Sunday, September 20, 2015

The Wisdom of Humility

The scriptures referred to are James 3:13-4:3, 7-8a and Mark 9:30-37.

It's coffee hour after the service and a surgeon, an engineer and a politician are talking scripture. Specifically, they are arguing which is the oldest profession.

The surgeon says, “God took a rib from Adam in order to make Eve and closed up his side. So surgery is the oldest profession.”

The engineer says, “Wait a minute. Before there were people, God took the chaos and made a beautiful, interconnected and harmonious creation. So engineering is the oldest profession.”

The politician just chuckled and said, “Who do you think made the chaos?”

We do live in a time when it seems that our leaders are more interested in tearing down institutions than in building them up, and in dividing people rather than uniting them. And we see in our politics bitter envy, selfish ambition, boastfulness and falseness rather than truth, which, as James points out, lead to disorder and wickedness of every kind. We don't see many leaders who display gentleness born of wisdom. Everybody is too busy trying to display their strength, which in their mind means trying to be more belligerent than the next guy. Because we all know how being ready to fight at the least provocation makes the world more peaceful. Nobody seems to think that strength is more accurately seen in self-control and restraint, in the kind of confidence that doesn't need to parade its machismo, that isn't afraid to display gentleness because it knows that only those who have doubts about their strength make a show of intimidating others.

Nevertheless going back to our days when we lived in nomadic tribes, we have looked for leaders who are above all strong. The tribe over the hill might attack and kill your men, take your women and enslave your children. You wanted a good fighter as a leader. You wanted a Hercules or a Samson. You wanted someone who wielded brute force. Today, however, the world is a lot more complex and interconnected. No army fights hand to hand anymore. We use weapons that kill at a distance. We have weapons that can turn entire cities into rubble, that can poison the countryside and turn the landscape into a plain of radioactive glass. You'd think that the last person we'd want to have his finger on the button is someone whose persona is that of a bully or who ramps up people's fears. You'd think we'd want leaders who are smart and wise.

The urge to be top dog is not limited to political types. Even Jesus' disciples got into arguments about who was the greatest. James and John wanted to be his right hand and left hand men. We know from Luke that on the night Jesus was betrayed the disciples had two swords. Peter wielded one. Whose was the other? James? John? Who else wanted to be seen as a badass, as a leader among the Messiah's men?

And yet when Jesus calls them out, nobody wants to speak up on the matter. They all sense that Jesus is not the kind of leader who approves of ambition and egotism. And indeed Jesus says, “Whoever wants to be first must be last of all and servant of all.” 

What does Jesus mean by saying that the first must be last and the servant of all? The people we elect like to call themselves public servants. However, in practice many of them serve their own interests or those of their biggest contributors. But from what Jesus says in today's gospel those of us in positions of authority should be servant-leaders. Those whom the church has granted more authority should be using it not for privilege nor for the enjoyment of the exercise of power but to marshal what resources we command to help others. We are to act as quartermasters, who supply troops with quarters, food, clothing and whatever they need to function as soldiers. In the same way Jesus wants us to equip the saints with what they need in order to carry out what God has called them to do.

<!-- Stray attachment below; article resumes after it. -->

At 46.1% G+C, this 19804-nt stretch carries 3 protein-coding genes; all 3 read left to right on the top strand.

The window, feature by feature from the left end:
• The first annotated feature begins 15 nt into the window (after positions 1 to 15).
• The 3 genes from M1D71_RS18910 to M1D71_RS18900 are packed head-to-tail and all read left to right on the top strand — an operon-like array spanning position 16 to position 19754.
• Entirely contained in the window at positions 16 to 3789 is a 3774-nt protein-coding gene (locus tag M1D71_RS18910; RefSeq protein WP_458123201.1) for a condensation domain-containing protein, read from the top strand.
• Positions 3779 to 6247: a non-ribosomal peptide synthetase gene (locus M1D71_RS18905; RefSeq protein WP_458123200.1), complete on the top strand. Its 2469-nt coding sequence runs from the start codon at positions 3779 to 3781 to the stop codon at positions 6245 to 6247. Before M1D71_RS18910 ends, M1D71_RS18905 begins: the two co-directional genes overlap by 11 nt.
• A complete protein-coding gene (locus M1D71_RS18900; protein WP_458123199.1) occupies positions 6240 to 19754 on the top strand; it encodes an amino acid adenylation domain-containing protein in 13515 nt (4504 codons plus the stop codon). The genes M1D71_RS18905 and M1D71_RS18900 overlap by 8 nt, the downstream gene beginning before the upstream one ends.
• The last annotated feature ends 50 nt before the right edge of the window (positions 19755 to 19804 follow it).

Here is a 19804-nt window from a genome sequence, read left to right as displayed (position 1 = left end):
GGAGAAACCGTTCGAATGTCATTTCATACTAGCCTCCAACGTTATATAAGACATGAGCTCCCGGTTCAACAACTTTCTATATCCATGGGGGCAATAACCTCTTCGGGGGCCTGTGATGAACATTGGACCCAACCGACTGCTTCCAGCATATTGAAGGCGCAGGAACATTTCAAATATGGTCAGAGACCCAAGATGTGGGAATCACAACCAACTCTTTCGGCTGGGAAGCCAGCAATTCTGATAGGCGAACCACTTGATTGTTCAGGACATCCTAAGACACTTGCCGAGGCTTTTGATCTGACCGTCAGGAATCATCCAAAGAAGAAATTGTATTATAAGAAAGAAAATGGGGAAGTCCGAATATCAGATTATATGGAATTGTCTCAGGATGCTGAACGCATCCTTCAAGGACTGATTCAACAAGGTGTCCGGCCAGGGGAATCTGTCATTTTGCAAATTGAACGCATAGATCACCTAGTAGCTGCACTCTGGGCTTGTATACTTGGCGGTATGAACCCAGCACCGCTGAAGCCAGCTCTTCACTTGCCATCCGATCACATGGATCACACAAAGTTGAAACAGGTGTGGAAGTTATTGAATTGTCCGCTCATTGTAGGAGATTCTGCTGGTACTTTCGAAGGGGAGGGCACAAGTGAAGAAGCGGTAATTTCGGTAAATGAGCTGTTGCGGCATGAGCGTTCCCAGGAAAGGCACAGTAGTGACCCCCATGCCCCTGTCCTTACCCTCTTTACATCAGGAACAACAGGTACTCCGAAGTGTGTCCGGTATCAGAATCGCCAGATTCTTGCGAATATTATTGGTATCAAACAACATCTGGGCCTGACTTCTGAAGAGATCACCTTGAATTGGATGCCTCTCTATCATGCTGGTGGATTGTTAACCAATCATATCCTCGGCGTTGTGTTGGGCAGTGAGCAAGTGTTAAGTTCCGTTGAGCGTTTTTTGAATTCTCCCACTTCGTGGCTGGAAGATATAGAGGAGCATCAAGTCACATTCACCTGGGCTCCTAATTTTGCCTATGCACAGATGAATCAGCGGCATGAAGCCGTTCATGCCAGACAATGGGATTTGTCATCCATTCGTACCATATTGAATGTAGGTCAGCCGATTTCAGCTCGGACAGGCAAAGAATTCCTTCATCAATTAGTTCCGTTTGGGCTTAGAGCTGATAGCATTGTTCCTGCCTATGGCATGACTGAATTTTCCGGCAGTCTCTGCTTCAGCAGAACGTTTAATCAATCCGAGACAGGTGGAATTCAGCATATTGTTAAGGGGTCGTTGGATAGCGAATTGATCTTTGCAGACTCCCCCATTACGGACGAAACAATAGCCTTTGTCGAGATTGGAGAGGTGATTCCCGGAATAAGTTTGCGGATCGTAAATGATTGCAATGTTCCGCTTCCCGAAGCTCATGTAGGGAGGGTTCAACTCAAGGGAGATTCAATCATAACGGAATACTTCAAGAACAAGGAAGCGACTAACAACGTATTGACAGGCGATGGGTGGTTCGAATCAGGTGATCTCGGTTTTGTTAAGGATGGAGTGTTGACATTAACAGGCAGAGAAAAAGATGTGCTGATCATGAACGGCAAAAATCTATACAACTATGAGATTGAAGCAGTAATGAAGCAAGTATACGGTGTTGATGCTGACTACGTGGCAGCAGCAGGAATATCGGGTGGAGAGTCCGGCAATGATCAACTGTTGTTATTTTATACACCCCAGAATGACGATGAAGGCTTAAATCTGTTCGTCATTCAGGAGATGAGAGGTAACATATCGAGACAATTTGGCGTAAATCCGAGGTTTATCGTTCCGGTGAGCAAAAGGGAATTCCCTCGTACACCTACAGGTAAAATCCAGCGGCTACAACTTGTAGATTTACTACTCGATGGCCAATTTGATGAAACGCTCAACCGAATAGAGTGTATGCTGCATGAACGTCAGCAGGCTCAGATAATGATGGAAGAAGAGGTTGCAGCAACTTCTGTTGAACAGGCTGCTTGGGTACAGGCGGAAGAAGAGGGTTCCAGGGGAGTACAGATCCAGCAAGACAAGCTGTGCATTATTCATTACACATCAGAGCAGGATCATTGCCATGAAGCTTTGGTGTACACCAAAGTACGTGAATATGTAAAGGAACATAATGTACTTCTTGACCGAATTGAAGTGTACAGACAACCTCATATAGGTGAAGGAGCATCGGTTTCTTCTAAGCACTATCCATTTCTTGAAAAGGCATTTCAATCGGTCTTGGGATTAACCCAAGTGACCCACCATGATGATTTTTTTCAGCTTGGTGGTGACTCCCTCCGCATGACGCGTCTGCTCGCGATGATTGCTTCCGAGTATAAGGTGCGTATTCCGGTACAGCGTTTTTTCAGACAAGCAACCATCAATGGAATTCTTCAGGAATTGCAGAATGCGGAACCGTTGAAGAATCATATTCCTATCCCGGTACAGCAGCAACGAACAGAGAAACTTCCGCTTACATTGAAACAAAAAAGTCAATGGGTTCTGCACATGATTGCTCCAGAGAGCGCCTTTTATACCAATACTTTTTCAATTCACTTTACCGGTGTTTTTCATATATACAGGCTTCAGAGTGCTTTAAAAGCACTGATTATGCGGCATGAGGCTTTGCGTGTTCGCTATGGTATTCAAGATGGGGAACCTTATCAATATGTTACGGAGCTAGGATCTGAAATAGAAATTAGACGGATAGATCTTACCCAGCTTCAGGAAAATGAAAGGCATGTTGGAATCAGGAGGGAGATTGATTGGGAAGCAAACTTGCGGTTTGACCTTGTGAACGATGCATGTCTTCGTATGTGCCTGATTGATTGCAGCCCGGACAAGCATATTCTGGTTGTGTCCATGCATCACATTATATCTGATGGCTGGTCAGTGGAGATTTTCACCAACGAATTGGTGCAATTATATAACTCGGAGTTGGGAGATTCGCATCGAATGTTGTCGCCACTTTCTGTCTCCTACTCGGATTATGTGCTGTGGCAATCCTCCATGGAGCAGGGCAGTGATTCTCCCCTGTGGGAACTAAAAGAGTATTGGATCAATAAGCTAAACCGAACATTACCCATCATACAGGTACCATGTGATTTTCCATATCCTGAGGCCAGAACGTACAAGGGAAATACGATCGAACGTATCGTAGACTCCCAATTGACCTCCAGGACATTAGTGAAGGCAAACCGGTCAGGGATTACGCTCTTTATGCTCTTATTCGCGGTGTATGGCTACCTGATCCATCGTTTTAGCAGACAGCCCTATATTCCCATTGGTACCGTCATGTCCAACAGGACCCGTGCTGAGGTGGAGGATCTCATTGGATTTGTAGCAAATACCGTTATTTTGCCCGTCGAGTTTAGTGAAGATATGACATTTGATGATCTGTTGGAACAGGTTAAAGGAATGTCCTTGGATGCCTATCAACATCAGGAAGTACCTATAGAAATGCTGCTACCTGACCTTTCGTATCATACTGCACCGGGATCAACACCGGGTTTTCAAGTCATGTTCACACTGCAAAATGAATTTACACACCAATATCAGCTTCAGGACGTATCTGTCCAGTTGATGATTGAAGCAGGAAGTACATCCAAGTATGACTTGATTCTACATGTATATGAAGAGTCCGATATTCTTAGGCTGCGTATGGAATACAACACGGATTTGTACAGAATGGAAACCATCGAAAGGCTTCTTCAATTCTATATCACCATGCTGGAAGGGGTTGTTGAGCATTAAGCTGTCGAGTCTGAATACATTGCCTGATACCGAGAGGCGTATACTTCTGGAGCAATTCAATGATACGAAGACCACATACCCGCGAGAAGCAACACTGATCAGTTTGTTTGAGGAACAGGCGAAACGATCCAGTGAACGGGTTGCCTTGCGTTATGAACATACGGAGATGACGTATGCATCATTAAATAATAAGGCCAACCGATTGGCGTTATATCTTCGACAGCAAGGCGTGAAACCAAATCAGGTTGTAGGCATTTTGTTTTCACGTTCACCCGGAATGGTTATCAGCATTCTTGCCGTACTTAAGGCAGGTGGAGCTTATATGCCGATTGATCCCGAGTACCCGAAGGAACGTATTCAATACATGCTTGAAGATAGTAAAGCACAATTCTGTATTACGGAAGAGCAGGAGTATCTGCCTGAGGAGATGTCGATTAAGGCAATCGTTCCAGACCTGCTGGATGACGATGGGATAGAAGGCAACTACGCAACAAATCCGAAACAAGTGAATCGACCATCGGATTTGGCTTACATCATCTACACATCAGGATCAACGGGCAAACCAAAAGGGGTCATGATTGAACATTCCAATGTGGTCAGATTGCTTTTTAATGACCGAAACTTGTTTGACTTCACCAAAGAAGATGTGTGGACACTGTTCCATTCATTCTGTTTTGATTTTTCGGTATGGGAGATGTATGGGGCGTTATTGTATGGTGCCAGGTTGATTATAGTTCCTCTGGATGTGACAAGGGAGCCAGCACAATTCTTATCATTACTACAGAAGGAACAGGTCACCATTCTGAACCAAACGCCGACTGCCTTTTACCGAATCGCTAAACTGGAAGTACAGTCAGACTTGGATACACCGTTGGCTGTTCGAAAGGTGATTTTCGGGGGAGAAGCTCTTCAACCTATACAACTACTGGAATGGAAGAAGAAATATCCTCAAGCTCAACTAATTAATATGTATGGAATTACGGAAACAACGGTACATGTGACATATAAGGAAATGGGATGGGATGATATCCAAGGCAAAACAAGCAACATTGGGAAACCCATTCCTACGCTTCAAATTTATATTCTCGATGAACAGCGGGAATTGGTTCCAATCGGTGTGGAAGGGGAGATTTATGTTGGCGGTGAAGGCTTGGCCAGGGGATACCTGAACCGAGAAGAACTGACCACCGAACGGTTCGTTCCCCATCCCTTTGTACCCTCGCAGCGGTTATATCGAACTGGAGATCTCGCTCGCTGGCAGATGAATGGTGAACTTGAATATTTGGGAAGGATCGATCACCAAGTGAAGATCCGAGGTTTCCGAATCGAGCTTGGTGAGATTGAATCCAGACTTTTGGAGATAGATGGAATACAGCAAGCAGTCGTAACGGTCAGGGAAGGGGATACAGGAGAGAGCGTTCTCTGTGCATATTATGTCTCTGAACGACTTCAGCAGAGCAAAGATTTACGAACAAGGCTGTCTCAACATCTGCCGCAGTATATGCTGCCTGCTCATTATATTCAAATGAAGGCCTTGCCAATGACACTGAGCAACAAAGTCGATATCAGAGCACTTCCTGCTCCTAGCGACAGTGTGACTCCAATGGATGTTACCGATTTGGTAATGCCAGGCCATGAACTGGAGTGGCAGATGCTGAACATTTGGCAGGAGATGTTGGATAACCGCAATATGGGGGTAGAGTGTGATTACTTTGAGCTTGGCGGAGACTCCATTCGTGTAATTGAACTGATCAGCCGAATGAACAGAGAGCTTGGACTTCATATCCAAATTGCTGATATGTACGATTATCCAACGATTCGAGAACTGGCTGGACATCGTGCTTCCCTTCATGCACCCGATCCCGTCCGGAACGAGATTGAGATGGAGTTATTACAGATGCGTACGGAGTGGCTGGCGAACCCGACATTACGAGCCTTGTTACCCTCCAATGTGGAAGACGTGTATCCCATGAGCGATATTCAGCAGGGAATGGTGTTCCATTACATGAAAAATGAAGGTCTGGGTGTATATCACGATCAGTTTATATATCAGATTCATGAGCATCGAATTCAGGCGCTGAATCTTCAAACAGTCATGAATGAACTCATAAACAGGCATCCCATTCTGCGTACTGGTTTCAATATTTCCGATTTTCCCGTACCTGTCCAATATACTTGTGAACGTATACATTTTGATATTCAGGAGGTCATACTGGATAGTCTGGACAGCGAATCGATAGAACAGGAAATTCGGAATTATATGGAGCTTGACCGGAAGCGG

Bishop Coadjutor Peter Eaton has said that the bishop's job is to help the local parishes flourish. After all, we are doing frontline ministry. And in the same vein, that is what I am called to do. I am not just up here because I like to hear myself talk (though far too many preachers do that). I am here not merely to proclaim the gospel but to equip you who go out into the world--to jobs, to stores, to homes, to non-profits, to support groups, to hospital rooms, to restaurants, to family events, to craft groups and everywhere else. And so you may apply the good news of God's loving actions in Christ to any and all situations, I endeavor to work out the who, what, where, when, why and how of what the Spirit is saying through the written Word each time we meet. I try to put it in the original context and then show how it relates to the life situations, emotions, tensions, dilemmas, perspectives, pleasures, pains, temptations, and joys we all encounter. And while in any given week, it may not seem to help in your immediate circumstances, I am trying to add to your toolbox so that when the situation comes up you will say, “Hang on! I remember something about how to handle this or how to view this or how not to get distracted by this from the real moral issues at stake.” If I can entertain or inspire along with that, great! But I am basically here to give you, not what you want, but what you need. It's kinda like school. You may not want to hear about multiplication but when the time comes that you need it, you'll be glad you were told how to do it.